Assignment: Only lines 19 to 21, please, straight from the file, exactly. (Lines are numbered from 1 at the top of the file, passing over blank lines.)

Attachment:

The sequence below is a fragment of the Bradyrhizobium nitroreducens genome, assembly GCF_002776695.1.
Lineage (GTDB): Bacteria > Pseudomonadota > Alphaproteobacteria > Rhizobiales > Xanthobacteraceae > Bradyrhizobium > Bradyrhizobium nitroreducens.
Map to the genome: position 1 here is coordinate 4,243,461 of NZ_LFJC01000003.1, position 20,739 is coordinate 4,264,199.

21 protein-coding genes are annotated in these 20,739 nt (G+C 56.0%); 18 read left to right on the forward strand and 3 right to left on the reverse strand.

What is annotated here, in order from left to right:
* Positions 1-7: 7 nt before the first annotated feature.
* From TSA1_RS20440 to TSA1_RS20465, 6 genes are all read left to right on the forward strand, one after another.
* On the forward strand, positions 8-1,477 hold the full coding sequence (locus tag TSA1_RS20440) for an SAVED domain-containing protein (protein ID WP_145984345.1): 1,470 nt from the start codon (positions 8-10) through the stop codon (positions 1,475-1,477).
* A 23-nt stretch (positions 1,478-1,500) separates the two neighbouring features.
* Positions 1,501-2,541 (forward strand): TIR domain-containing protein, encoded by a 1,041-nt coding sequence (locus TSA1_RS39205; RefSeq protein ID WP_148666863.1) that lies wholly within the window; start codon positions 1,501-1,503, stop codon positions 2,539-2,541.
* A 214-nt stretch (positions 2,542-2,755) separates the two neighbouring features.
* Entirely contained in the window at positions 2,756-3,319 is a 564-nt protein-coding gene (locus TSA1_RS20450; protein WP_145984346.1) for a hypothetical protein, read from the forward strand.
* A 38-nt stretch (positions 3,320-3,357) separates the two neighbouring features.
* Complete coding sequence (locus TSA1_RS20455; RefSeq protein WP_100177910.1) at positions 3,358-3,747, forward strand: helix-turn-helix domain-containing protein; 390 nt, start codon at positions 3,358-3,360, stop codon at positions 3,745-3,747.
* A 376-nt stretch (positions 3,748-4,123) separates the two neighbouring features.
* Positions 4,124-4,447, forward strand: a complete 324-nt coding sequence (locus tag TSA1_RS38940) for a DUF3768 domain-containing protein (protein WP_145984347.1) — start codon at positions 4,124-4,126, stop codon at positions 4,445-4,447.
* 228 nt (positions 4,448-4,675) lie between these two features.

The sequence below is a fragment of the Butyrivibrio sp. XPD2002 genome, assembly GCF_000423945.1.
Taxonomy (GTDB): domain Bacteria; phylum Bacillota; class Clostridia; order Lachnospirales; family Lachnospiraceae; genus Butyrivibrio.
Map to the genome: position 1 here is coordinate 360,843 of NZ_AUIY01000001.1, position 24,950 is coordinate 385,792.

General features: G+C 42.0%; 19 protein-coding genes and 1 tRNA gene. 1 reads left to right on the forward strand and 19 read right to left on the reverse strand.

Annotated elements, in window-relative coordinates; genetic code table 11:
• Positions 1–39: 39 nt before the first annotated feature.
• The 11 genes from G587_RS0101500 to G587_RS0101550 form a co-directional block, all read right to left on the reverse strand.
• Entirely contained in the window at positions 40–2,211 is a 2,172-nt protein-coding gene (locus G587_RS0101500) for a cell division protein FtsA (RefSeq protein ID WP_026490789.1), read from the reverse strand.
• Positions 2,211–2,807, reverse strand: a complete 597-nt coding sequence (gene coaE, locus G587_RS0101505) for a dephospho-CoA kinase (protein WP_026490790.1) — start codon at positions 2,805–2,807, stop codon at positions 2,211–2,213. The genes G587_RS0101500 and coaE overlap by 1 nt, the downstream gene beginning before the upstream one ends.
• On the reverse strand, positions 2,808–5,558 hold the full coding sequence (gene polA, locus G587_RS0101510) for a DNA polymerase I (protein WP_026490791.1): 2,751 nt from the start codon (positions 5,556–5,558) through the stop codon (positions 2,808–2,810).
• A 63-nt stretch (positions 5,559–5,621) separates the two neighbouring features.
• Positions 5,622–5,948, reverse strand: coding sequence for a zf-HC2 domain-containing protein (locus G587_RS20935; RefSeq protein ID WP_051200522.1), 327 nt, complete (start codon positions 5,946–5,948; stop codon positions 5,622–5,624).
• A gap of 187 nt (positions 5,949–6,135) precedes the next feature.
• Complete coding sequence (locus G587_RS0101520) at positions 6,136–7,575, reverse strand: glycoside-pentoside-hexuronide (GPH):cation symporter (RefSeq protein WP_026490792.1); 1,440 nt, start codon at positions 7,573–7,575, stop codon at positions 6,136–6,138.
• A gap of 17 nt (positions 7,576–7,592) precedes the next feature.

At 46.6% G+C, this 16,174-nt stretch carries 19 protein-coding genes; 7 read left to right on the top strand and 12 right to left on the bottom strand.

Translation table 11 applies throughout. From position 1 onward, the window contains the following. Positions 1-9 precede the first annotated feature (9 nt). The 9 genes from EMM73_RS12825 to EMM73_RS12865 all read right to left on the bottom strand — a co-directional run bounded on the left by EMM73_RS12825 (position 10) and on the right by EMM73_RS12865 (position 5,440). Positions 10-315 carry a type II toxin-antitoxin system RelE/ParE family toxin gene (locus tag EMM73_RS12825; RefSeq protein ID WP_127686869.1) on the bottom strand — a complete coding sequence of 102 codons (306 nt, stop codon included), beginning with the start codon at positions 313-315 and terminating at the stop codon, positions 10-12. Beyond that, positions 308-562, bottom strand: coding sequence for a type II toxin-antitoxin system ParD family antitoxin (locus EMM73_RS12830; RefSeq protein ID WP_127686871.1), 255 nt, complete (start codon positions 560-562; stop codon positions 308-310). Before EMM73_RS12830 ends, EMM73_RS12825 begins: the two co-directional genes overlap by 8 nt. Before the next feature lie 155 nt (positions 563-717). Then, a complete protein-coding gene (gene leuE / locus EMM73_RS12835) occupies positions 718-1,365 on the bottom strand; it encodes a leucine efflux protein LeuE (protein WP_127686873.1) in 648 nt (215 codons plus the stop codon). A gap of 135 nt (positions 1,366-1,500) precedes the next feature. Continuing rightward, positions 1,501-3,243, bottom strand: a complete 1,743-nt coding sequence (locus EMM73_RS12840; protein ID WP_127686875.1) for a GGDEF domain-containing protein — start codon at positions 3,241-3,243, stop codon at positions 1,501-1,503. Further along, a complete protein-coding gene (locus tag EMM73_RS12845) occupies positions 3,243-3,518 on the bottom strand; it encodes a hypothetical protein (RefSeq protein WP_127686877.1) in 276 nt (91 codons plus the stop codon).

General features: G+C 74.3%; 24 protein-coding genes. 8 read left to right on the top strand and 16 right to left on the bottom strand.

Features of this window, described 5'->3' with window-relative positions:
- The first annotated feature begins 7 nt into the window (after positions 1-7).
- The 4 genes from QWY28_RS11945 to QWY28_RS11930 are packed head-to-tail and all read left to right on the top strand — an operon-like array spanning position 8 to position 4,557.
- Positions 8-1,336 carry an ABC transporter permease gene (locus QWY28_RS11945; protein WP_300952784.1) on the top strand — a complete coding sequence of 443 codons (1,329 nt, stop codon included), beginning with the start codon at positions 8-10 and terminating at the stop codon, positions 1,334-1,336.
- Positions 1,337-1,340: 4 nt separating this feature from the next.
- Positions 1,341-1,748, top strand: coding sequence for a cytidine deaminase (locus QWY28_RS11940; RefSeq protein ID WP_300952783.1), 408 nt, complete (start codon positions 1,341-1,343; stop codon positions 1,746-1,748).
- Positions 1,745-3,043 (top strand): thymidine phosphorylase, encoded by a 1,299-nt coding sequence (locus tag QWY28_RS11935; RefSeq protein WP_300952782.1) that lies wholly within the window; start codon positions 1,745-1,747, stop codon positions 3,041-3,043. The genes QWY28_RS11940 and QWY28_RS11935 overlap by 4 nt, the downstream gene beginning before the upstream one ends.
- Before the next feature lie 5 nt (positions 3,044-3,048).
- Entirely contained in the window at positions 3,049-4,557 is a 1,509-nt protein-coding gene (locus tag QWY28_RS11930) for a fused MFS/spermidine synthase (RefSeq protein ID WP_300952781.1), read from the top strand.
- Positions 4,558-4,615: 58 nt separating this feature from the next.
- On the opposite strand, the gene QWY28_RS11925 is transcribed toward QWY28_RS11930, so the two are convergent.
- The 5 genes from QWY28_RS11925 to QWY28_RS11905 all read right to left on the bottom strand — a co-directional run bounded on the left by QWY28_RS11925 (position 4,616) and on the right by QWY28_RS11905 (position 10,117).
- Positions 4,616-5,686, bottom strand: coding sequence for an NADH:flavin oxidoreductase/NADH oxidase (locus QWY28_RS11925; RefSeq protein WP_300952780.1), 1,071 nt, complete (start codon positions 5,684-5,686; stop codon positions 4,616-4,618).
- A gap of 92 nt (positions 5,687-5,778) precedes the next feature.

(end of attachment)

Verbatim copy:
Taxonomy (GTDB): domain Bacteria; phylum Bacillota; class Clostridia; order Lachnospirales; family Lachnospiraceae; genus Butyrivibrio.
Map to the genome: position 1 here is coordinate 360,843 of NZ_AUIY01000001.1, position 24,950 is coordinate 385,792.

General features: G+C 42.0%; 19 protein-coding genes and 1 tRNA gene. 1 reads left to right on the forward strand and 19 read right to left on the reverse strand.